Picking Funds for Retirement

Learn how to analyze the fit of funds for your portfolio with the Sharpe ratio, standard deviation, and create your own risk profile – and why these parameters matter

Ian Tam, CFA 18 February, 2020 | 1:10AM
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Sunset and intersection

This article is part of the Morningstar Retirement Week special report

When selecting funds for your tax-sheltered accounts RRSP (or TFSA) remember that the idea behind these shelters is to keep assets tucked away and pay a reduced tax rate (or no tax) when you eventually cash in these assets in retirement. The most important thing to understand is your risk profile, not just when picking new funds, but also while reviewing your current holdings.

Financial theory tells us that broadly speaking, there are two forms of capital: human capital and financial capital. When you are young with little savings but have many years of potential earnings ahead of you, you have lots of human capital, but little financial capital. The opposite becomes true the closer you near retirement. This concept is analogous to the amount of risk you can take – younger investors can afford more risk, as they have more human capital to offset potential losses in financial capital. Investors nearing retirement cannot afford to take the same risks, as they become increasingly reliant on their financial capital once retired.

This said, the type and the combination of funds for your retirement account is arguably a more important decision than the fund itself. Conveniently, Morningstar sorts mutual funds and ETFs into standardized categories based on the underlying holdings of the funds. These tables will give you an idea of the historical risk and return profiles of ten such categories. Together, these ten categories make up two-thirds of ETF and mutual fund assets tracked by Morningstar Canada.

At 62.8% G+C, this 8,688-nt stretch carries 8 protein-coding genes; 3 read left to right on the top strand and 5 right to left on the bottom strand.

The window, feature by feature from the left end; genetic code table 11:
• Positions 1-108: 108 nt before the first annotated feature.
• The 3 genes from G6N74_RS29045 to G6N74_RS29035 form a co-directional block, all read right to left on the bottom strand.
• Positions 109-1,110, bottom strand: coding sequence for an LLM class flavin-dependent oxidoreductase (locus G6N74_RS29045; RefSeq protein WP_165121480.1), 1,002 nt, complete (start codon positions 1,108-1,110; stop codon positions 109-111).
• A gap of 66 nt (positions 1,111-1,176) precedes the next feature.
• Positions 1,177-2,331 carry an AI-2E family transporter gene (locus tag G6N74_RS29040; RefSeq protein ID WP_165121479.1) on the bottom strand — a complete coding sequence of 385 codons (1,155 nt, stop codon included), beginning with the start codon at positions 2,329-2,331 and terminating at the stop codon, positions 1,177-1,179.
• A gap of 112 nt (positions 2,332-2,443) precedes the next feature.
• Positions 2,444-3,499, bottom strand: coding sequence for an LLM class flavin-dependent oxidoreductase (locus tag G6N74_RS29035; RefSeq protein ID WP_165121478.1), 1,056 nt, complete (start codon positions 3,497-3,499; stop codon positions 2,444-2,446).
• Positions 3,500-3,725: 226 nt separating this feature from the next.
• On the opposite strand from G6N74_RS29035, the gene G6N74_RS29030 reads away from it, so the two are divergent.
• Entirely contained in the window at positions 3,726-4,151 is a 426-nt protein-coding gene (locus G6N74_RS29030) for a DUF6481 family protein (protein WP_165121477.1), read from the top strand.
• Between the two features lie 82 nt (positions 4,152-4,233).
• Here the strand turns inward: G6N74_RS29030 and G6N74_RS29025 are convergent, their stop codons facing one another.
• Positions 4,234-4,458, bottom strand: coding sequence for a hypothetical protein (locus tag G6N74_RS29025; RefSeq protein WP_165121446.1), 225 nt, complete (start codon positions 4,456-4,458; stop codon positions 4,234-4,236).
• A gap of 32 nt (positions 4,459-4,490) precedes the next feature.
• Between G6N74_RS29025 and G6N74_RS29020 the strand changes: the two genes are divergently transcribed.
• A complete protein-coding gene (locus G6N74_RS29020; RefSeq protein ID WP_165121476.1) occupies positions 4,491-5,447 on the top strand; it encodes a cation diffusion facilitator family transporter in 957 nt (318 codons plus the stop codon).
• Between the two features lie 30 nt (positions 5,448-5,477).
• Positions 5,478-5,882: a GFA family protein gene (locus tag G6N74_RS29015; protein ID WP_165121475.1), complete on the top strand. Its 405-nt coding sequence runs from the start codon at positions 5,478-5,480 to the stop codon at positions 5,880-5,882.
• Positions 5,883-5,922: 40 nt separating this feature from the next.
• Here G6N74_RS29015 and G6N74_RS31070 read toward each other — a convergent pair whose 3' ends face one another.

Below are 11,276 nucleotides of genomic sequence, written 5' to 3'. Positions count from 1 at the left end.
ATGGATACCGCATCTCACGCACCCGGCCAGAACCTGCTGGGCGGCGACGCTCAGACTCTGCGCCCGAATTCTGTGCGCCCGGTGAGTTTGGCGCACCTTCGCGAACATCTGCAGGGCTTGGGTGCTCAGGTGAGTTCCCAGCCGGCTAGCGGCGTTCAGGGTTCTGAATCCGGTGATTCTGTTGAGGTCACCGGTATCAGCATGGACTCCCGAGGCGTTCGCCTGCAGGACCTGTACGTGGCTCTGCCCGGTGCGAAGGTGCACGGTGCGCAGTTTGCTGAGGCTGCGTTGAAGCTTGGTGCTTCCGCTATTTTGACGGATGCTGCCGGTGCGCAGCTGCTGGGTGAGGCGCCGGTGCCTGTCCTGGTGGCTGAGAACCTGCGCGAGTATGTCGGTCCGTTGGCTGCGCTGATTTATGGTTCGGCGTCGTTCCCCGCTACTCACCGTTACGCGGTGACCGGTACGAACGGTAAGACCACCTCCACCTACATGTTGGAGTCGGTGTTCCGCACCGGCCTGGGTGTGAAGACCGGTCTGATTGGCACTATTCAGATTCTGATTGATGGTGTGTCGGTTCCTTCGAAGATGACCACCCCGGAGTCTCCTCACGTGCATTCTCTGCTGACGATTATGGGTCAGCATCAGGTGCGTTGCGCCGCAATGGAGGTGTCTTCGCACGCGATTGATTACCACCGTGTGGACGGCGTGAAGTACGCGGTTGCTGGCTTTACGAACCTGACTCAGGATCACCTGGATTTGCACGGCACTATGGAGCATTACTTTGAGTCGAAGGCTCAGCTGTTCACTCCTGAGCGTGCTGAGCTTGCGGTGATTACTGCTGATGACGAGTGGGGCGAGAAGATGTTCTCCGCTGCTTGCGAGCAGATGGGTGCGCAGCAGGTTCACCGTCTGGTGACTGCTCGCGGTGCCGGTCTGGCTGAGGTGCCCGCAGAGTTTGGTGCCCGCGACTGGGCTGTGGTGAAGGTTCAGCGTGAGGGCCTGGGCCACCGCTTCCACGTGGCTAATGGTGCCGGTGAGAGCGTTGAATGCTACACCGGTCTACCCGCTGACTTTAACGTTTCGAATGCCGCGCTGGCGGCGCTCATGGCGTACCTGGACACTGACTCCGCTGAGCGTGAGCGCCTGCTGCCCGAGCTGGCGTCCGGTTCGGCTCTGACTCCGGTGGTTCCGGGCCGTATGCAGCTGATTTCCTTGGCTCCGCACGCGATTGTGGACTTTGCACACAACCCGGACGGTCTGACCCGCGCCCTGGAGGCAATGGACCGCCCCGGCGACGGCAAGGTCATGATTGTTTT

Performance chart

In the second column of the table, you can see the standard deviation of returns for each category. Categories with high standard deviation have exhibited more volatile returns than those with lower standard deviation. The Sharpe ratio is a measure of risk efficiency. Or put another way, per unit of risk, how much return are you making? The chart is a convenient illustration of this point and plots each category return versus standard deviation. For example, Canadian Equity funds (blue triangle) have a higher return but take on much more risk than Global Fixed Income funds (turquoise diamond). Higher returns require more risk.  

Finally, the worst quarter and max drawdown for each category are also shown in the table as a tool for self-reflection. As an investor, can you stomach a 55% reduction in your portfolio (in the case of US equity)? As cliché as it sounds there truly is no reward without risk and having realistic expectations of your return is vitally important when planning for retirement.

Investment growth


Training returns chart 3The above chart and table illustrate the relative performance of the categories themselves. Remember that the categories are calculate as average net-of-fees returns of the funds that make them up – the categories themselves are not investable. For reference I’ve also included an equity index as well (S&P/TSX Composite TR Index). Notice that the longer term returns for most categories are thwarted by the one-year trailing returns, largely driven by the equity markets in 2019. If you have some years left before retirement, focusing in on these longer-term return figures will provide a more realistic expectation of what you might receive for investing in a fund within each category.

Finally, remember that this data looks at each category in isolation, whereas your retirement portfolio will likely contain funds from multiple categories and hence the overall risk in the portfolio will be different because of diversification. For example, a standalone investment in Canadian equity fund might itself be considered too risky for a retiree. However, a combination of Canadian equity and Canadian fixed income will lower that risk exposure due to the low correlation between those two asset classes.

It would be ill-advised to select funds strictly based on past performance of the categories, as they do not necessarily equate to what happens in the future. However, the above should provide a reasonable idea of the relative risk between categories.  In the next installment of this series, I will focus in on some of the best-rated funds within these categories.

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About Author

Ian Tam, CFA  is Investment Specialist at Morningstar Canada. 


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